Associated Press

HOUSTON -- They grow everything bigger in Texas, even the cities.

Three of the nation’s five fastest-growing cities -- and seven of the top 15 -- are located in the Lone Star State, according to new data from the U.S. Census Bureau. This includes San Marcos -- a city located between Austin and San Antonio -- that has topped the list of cities with more than 50,000 people for the second year in a row with growth of 8 percent between July 2012 and 2013 to 54,076 people.

But with that growth comes a few bumps.

Mayor Daniel Guerrero noted that while the city has been enjoying steady growth for years, and has set aside money to keep up with road and other infrastructure improvements, not everything has gone as planned.

The Great Recession and a sudden rise in fuel costs forced San Marcos to delay major construction. Now, the city is rushing to lay down new roads, expand existing ones, add bike paths and repair or replace old utility pipelines.

"So throughout San Marcos you see a multitude of construction," Guerrero said.

And with an enviable location between Austin and San Antonio, one of the nation’s largest outlet malls and a constantly expanding 35,000-student Texas State University, Guerrero anticipates the trend will continue.

"We have an immaculate natural beauty to our community, certainly the spring-fed river ... San Marcos River ... historic neighborhoods, a growing and beautified downtown that we’ve been investing in heavily over the last few years," he said.


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The West in general is in the midst of a population boom, largely fueled by a boom in the oil-and gas-rich fields of the Great Plains and Mountain West. Most of the fastest-growing cities are west of the Mississippi River.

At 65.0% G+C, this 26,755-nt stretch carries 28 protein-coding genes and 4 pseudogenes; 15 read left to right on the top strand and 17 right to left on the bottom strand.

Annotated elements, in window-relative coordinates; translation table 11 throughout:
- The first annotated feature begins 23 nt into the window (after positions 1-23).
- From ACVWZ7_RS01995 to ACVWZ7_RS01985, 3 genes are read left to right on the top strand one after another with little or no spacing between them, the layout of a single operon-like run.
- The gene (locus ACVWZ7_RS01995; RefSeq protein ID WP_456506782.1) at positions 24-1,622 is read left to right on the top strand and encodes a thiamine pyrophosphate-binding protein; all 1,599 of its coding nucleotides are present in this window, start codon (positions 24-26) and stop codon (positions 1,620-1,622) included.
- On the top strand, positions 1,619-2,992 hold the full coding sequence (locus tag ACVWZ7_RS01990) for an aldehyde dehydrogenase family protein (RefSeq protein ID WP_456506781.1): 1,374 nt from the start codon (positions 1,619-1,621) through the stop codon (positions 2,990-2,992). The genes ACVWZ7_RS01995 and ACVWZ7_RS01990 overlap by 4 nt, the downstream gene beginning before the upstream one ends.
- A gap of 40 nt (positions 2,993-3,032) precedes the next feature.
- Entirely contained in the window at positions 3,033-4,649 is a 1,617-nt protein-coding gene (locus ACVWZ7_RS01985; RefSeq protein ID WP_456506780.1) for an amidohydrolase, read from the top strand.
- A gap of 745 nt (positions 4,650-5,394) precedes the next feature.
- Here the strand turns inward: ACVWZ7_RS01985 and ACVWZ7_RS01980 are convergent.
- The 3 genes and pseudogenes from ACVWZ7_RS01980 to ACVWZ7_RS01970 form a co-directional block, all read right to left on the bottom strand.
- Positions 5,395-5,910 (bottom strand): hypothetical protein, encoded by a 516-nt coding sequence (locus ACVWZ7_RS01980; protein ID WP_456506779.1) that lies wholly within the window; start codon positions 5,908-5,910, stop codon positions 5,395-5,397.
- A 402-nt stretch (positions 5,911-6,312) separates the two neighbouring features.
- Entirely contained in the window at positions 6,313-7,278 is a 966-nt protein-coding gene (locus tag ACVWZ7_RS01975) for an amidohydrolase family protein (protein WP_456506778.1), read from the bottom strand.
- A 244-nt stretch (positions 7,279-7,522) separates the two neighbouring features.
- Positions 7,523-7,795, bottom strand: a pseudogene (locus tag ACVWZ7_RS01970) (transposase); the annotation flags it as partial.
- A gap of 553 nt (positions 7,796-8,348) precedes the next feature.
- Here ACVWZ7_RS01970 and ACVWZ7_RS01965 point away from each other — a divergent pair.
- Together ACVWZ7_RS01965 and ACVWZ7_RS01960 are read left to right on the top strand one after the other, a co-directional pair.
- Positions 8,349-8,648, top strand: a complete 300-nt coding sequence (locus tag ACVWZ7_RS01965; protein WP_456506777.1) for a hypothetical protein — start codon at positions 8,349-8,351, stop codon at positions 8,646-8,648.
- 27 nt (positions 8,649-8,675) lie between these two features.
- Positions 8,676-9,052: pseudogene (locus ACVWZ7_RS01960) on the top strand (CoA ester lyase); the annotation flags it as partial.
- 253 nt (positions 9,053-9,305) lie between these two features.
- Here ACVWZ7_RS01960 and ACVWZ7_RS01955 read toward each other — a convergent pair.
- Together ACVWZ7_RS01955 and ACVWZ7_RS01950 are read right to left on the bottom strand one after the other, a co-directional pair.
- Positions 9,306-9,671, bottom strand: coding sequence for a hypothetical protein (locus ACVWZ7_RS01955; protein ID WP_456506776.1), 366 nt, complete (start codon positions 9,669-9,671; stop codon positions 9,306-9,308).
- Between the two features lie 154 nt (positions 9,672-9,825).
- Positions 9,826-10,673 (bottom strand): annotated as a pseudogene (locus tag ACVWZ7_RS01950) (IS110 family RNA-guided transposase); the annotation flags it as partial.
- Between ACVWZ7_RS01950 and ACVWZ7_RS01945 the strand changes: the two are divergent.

Odessa, Texas, a city smack-dab in the middle of the oil-rich Permian basin, is among them. People are flooding to work in the oil fields that are booming thanks to new hydraulic fracturing technologies that allow drillers to reach once out-of-reach resources. Here they are promised higher-than-average salaries in the West Texas desert.

Meanwhile, Robert Morton, Odessa’s city manager, is rushing to keep up. Developers can’t build homes quickly enough, the schools are rapidly filling and an overburdened water supply, made worse by a years-long drought, is stret-
ched thin.

"It’s a challenge to continue to provide services to the rising population when you’re competing with the same workforce and labor that the oil field is. So that means that the municipalities have to adjust their pay scale ... to try to attract the labor," Morton said, noting he struggles to fill staff vacancies.

"We’re growing, but we’re not growing fast enough and that’s circular because we can’t grow any faster because the developers ... they’re working, they’re investing their private capital ... but they can’t do it fast enough," Morton said.

Still, he views this as an opportunity for the city, and believes it can and will keep up with the rapid pace of growth.

And then there are the biggest cities. While by population increase, New York City still topped the charts, growing by 61,440 people in 2012 to 8.4 million people in 2013, several Texas cities, including Houston also grew rapidly.

Houston’s surge of 35,202 people to 2.2 million in 2013 has also been fueled by the oil boom, even though there is no drilling in the region, said Andy Icken, the city’s chief development officer. The refineries, the port, the technology centers and many of the oil companies’ headquarters are in the city and its surroundings, and workforces are being moved to the area.

That pace, he said, will not let up, and so Houston is working with state agencies to decide how to improve and expand a massive, circular and crucial network of freeways that connects the vast, sprawling city.

"The industries are all doing well," Icken added, noting rapid growth in Houston’s medical center is also attracting residents. "That has consequences to the city of Houston."